Pricing an Inspection

I have a quick question to ask all of you. I would like to hear how all of you all determine a price for your inspections when a potential client calls you. Do you go by age, SQ. FT., price, etc.? I am trying to figure out what suits my business and my area best. Its always nice to hear what the GREATEST ORGANIZATION OF INSPECTORS:nachi: has to say though.

It does you no good to price your inspections if you dont know what your operating costs are.

There is some truth to what Will Siegel is saying. However, you also need to be competitive with the rest of the marketplace. Pricing yourself too high will possibly lose you business. Pricing yourself too low is loosing income.

Profit only happens when your revenue is higher than your costs. Costs includes your E&O (if you have it, that’s another story), whatever it costs you to produce the report, any marketing expenses, utilities cost, etc.

Too many people in this world think that they should have XXX dollars a year in net income and work their way backwards to figure out how much they should charge. They get a rude awaking to the business side of this business (or any business). They neglect to understand how and what the free marketplace is.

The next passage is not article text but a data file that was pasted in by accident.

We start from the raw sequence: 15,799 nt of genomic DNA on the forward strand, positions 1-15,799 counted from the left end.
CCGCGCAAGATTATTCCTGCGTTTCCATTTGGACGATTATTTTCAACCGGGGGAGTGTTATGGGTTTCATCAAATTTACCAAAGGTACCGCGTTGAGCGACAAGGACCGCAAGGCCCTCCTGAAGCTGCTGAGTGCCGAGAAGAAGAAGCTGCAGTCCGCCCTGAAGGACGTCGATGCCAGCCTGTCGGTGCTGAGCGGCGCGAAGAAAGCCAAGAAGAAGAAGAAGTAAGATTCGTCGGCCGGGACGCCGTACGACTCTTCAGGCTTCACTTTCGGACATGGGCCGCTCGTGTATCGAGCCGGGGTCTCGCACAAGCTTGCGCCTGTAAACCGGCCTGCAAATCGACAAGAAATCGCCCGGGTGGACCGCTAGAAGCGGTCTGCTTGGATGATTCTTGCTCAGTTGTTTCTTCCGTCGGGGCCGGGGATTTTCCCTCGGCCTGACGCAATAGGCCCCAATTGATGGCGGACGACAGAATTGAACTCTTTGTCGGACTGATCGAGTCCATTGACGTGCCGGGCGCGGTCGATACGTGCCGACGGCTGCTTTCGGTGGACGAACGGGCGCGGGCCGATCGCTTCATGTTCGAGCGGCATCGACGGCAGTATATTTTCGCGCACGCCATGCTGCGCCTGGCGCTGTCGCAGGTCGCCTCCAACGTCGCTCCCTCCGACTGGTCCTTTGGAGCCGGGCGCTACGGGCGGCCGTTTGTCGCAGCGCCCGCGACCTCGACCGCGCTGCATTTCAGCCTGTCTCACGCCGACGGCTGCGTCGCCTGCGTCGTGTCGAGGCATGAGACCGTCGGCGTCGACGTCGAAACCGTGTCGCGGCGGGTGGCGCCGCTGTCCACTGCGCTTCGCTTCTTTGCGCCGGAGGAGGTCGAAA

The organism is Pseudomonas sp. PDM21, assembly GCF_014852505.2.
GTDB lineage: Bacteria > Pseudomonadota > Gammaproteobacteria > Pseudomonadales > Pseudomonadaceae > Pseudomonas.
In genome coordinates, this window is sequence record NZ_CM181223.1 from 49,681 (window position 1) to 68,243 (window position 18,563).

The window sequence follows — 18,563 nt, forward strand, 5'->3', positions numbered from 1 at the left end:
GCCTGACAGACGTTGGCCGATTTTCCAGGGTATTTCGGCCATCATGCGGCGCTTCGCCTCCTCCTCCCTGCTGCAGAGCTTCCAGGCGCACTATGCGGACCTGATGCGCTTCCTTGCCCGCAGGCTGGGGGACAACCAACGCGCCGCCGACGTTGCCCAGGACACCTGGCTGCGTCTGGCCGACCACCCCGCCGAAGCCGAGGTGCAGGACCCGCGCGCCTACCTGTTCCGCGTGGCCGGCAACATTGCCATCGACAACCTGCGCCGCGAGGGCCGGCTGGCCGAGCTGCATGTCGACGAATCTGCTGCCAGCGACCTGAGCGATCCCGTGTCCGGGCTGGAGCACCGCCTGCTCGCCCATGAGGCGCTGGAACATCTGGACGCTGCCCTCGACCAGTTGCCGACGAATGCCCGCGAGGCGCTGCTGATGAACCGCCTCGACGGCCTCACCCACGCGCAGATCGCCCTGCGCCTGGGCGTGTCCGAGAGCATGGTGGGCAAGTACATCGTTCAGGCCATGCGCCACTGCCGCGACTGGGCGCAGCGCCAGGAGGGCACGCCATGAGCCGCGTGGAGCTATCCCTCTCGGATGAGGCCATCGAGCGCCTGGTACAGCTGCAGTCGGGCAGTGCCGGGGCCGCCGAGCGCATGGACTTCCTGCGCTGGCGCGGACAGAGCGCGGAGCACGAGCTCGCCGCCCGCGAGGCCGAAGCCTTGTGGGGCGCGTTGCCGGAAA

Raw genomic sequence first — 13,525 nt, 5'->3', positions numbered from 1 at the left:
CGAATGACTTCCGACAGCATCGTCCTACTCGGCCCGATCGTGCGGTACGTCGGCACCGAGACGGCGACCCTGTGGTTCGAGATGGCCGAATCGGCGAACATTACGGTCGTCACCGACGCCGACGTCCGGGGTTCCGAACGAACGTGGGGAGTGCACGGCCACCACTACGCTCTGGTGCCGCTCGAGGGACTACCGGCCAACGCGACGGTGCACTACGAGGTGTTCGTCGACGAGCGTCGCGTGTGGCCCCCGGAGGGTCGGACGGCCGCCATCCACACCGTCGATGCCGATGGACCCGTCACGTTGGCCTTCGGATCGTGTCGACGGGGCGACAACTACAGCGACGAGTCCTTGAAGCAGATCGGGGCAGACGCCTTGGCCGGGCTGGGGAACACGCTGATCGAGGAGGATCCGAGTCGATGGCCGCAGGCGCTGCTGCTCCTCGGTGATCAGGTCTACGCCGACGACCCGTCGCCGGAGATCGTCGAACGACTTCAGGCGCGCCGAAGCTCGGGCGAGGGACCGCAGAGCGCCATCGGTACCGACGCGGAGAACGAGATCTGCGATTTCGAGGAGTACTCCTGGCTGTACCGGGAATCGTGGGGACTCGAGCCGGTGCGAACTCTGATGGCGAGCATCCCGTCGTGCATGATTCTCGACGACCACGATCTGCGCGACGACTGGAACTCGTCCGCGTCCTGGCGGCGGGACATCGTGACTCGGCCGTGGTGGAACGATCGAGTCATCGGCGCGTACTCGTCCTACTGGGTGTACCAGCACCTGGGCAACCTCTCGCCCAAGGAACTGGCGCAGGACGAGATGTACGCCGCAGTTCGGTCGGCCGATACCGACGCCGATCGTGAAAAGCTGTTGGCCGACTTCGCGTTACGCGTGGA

It would be beneficial to know what others in your area charge. You don’t want to be the lowest price (usually), but be reasonable. I have a set price, and I only add-on if the property is 3000 sf, or if it a couple hours away. I don’t charge extra for driving and hour, or so. Yes, I know some add on for drive time, but my experience has been that having some money coming in, is better than none. If you add too much, the client will look elsewhere. I guess it would also depend on how many houses are being inspected in your area (rural vs. big city). IMO.

Square Foot for me, it keeps it simple.

I find too many people don’t have a clue when it comes to sq footage so I won’t go that way. I price by distance I have to drive, then by the number of bedrooms, baths, basements garage size and so on. I find I’m a bit higher then some but close enough to find work. It’s very competitive here and with the weak market every call counts. Still I won’t low ball or do any house, any size for $200. as some do.
You get what you pay for.

Sq. ft. and age. I include a basement, whether heated or not, in the square footage simply because people pay it without batting an eye. Otherwise, I don’t count unheated square footage. I charge extra for detatched structures (.08/sq. ft.).

I tell the callers flat out “If you’re looking for the cheapest home inspector, I’m not him, but I can tell you who to call. I’m about in the middle; not the highest and not the lowest.” Then I tell them why they should hire me. Most do so without further price checking.

Keep it simple. Charge by the hour - $150 p/hr. The more they wanta talk and ask questions the more you make.